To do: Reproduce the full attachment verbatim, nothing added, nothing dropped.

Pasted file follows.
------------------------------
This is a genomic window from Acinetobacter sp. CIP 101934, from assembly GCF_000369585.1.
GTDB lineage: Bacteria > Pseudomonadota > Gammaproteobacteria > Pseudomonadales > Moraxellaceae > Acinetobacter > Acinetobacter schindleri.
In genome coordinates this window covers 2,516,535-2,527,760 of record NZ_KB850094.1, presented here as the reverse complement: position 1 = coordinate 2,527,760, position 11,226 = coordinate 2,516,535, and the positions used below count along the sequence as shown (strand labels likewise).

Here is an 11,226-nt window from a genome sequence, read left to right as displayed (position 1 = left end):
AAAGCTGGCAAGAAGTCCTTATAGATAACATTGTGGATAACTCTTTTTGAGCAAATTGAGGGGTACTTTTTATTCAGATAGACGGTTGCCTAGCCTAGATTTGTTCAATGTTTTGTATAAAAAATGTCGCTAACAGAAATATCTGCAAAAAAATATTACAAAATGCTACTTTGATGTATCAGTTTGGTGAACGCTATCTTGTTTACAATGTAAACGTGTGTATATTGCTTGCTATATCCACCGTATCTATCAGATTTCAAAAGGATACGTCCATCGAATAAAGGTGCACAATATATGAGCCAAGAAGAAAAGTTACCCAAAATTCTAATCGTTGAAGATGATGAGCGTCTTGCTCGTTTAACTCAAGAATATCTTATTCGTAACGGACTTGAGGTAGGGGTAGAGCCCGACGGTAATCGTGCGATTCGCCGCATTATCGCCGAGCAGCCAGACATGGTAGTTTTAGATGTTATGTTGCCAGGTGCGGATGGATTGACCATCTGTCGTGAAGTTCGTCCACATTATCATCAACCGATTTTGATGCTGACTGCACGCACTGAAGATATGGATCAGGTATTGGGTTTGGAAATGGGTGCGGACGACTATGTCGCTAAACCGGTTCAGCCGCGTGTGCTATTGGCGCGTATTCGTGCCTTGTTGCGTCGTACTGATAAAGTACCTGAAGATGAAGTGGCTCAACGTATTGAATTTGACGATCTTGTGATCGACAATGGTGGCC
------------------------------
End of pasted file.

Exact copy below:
This is a genomic window from Acinetobacter sp. CIP 101934, from assembly GCF_000369585.1.
GTDB lineage: Bacteria > Pseudomonadota > Gammaproteobacteria > Pseudomonadales > Moraxellaceae > Acinetobacter > Acinetobacter schindleri.
In genome coordinates this window covers 2,516,535-2,527,760 of record NZ_KB850094.1, presented here as the reverse complement: position 1 = coordinate 2,527,760, position 11,226 = coordinate 2,516,535, and the positions used below count along the sequence as shown (strand labels likewise).

Here is an 11,226-nt window from a genome sequence, read left to right as displayed (position 1 = left end):
AAAGCTGGCAAGAAGTCCTTATAGATAACATTGTGGATAACTCTTTTTGAGCAAATTGAGGGGTACTTTTTATTCAGATAGACGGTTGCCTAGCCTAGATTTGTTCAATGTTTTGTATAAAAAATGTCGCTAACAGAAATATCTGCAAAAAAATATTACAAAATGCTACTTTGATGTATCAGTTTGGTGAACGCTATCTTGTTTACAATGTAAACGTGTGTATATTGCTTGCTATATCCACCGTATCTATCAGATTTCAAAAGGATACGTCCATCGAATAAAGGTGCACAATATATGAGCCAAGAAGAAAAGTTACCCAAAATTCTAATCGTTGAAGATGATGAGCGTCTTGCTCGTTTAACTCAAGAATATCTTATTCGTAACGGACTTGAGGTAGGGGTAGAGCCCGACGGTAATCGTGCGATTCGCCGCATTATCGCCGAGCAGCCAGACATGGTAGTTTTAGATGTTATGTTGCCAGGTGCGGATGGATTGACCATCTGTCGTGAAGTTCGTCCACATTATCATCAACCGATTTTGATGCTGACTGCACGCACTGAAGATATGGATCAGGTATTGGGTTTGGAAATGGGTGCGGACGACTATGTCGCTAAACCGGTTCAGCCGCGTGTGCTATTGGCGCGTATTCGTGCCTTGTTGCGTCGTACTGATAAAGTACCTGAAGATGAAGTGGCTCAACGTATTGAATTTGACGATCTTGTGATCGACAATGGTGGCC